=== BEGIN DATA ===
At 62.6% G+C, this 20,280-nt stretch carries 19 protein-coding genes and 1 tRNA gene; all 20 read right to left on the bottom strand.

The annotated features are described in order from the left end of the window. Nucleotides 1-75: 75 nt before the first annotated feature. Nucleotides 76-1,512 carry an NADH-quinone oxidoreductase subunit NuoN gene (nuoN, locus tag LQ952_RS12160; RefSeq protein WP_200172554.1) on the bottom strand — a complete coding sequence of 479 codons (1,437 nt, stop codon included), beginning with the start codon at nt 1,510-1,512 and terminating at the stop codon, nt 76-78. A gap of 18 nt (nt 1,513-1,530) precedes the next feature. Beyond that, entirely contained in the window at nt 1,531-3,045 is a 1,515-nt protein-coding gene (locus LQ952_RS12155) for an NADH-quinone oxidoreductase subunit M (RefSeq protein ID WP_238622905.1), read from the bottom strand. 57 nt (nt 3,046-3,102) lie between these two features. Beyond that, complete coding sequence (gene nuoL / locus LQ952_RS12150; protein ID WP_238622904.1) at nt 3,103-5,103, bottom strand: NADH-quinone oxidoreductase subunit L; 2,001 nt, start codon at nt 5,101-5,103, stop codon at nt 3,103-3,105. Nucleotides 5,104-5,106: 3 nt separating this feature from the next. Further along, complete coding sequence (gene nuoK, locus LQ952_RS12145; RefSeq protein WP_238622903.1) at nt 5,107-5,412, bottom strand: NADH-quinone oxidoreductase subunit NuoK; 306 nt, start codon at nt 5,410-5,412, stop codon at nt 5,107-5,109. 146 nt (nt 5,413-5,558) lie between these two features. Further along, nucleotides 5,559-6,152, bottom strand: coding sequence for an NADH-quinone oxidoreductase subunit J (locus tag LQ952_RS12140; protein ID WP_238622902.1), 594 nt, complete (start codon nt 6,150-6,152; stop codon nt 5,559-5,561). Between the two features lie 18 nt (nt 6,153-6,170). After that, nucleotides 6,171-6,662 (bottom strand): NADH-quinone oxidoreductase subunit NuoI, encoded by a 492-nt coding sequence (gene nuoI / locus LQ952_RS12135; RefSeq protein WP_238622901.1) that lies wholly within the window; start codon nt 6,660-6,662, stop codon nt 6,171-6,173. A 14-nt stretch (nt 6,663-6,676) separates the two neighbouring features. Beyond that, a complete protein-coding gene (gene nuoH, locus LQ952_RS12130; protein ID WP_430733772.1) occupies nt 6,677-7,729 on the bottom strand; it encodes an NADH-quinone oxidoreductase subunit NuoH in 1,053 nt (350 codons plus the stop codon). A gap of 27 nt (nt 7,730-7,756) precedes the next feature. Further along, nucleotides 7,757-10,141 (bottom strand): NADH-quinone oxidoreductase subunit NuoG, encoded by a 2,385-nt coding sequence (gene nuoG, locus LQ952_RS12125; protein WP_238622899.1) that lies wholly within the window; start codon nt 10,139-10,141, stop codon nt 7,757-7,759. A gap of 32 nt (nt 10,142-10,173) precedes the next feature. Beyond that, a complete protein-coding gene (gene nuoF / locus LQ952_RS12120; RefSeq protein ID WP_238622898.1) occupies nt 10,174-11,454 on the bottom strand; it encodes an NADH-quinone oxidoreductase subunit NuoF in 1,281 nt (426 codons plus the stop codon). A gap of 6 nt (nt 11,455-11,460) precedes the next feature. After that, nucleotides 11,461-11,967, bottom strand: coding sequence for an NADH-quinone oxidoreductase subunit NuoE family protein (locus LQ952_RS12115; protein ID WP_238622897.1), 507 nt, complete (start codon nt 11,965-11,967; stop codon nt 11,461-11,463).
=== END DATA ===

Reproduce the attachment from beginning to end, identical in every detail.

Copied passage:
At 62.6% G+C, this 20,280-nt stretch carries 19 protein-coding genes and 1 tRNA gene; all 20 read right to left on the bottom strand.

The annotated features are described in order from the left end of the window. Nucleotides 1-75: 75 nt before the first annotated feature. Nucleotides 76-1,512 carry an NADH-quinone oxidoreductase subunit NuoN gene (nuoN, locus tag LQ952_RS12160; RefSeq protein WP_200172554.1) on the bottom strand — a complete coding sequence of 479 codons (1,437 nt, stop codon included), beginning with the start codon at nt 1,510-1,512 and terminating at the stop codon, nt 76-78. A gap of 18 nt (nt 1,513-1,530) precedes the next feature. Beyond that, entirely contained in the window at nt 1,531-3,045 is a 1,515-nt protein-coding gene (locus LQ952_RS12155) for an NADH-quinone oxidoreductase subunit M (RefSeq protein ID WP_238622905.1), read from the bottom strand. 57 nt (nt 3,046-3,102) lie between these two features. Beyond that, complete coding sequence (gene nuoL / locus LQ952_RS12150; protein ID WP_238622904.1) at nt 3,103-5,103, bottom strand: NADH-quinone oxidoreductase subunit L; 2,001 nt, start codon at nt 5,101-5,103, stop codon at nt 3,103-3,105. Nucleotides 5,104-5,106: 3 nt separating this feature from the next. Further along, complete coding sequence (gene nuoK, locus LQ952_RS12145; RefSeq protein WP_238622903.1) at nt 5,107-5,412, bottom strand: NADH-quinone oxidoreductase subunit NuoK; 306 nt, start codon at nt 5,410-5,412, stop codon at nt 5,107-5,109. 146 nt (nt 5,413-5,558) lie between these two features. Further along, nucleotides 5,559-6,152, bottom strand: coding sequence for an NADH-quinone oxidoreductase subunit J (locus tag LQ952_RS12140; protein ID WP_238622902.1), 594 nt, complete (start codon nt 6,150-6,152; stop codon nt 5,559-5,561). Between the two features lie 18 nt (nt 6,153-6,170). After that, nucleotides 6,171-6,662 (bottom strand): NADH-quinone oxidoreductase subunit NuoI, encoded by a 492-nt coding sequence (gene nuoI / locus LQ952_RS12135; RefSeq protein WP_238622901.1) that lies wholly within the window; start codon nt 6,660-6,662, stop codon nt 6,171-6,173. A 14-nt stretch (nt 6,663-6,676) separates the two neighbouring features. Beyond that, a complete protein-coding gene (gene nuoH, locus LQ952_RS12130; protein ID WP_430733772.1) occupies nt 6,677-7,729 on the bottom strand; it encodes an NADH-quinone oxidoreductase subunit NuoH in 1,053 nt (350 codons plus the stop codon). A gap of 27 nt (nt 7,730-7,756) precedes the next feature. Further along, nucleotides 7,757-10,141 (bottom strand): NADH-quinone oxidoreductase subunit NuoG, encoded by a 2,385-nt coding sequence (gene nuoG, locus LQ952_RS12125; protein WP_238622899.1) that lies wholly within the window; start codon nt 10,139-10,141, stop codon nt 7,757-7,759. A gap of 32 nt (nt 10,142-10,173) precedes the next feature. Beyond that, a complete protein-coding gene (gene nuoF / locus LQ952_RS12120; RefSeq protein ID WP_238622898.1) occupies nt 10,174-11,454 on the bottom strand; it encodes an NADH-quinone oxidoreductase subunit NuoF in 1,281 nt (426 codons plus the stop codon). A gap of 6 nt (nt 11,455-11,460) precedes the next feature. After that, nucleotides 11,461-11,967, bottom strand: coding sequence for an NADH-quinone oxidoreductase subunit NuoE family protein (locus LQ952_RS12115; protein ID WP_238622897.1), 507 nt, complete (start codon nt 11,965-11,967; stop codon nt 11,461-11,463).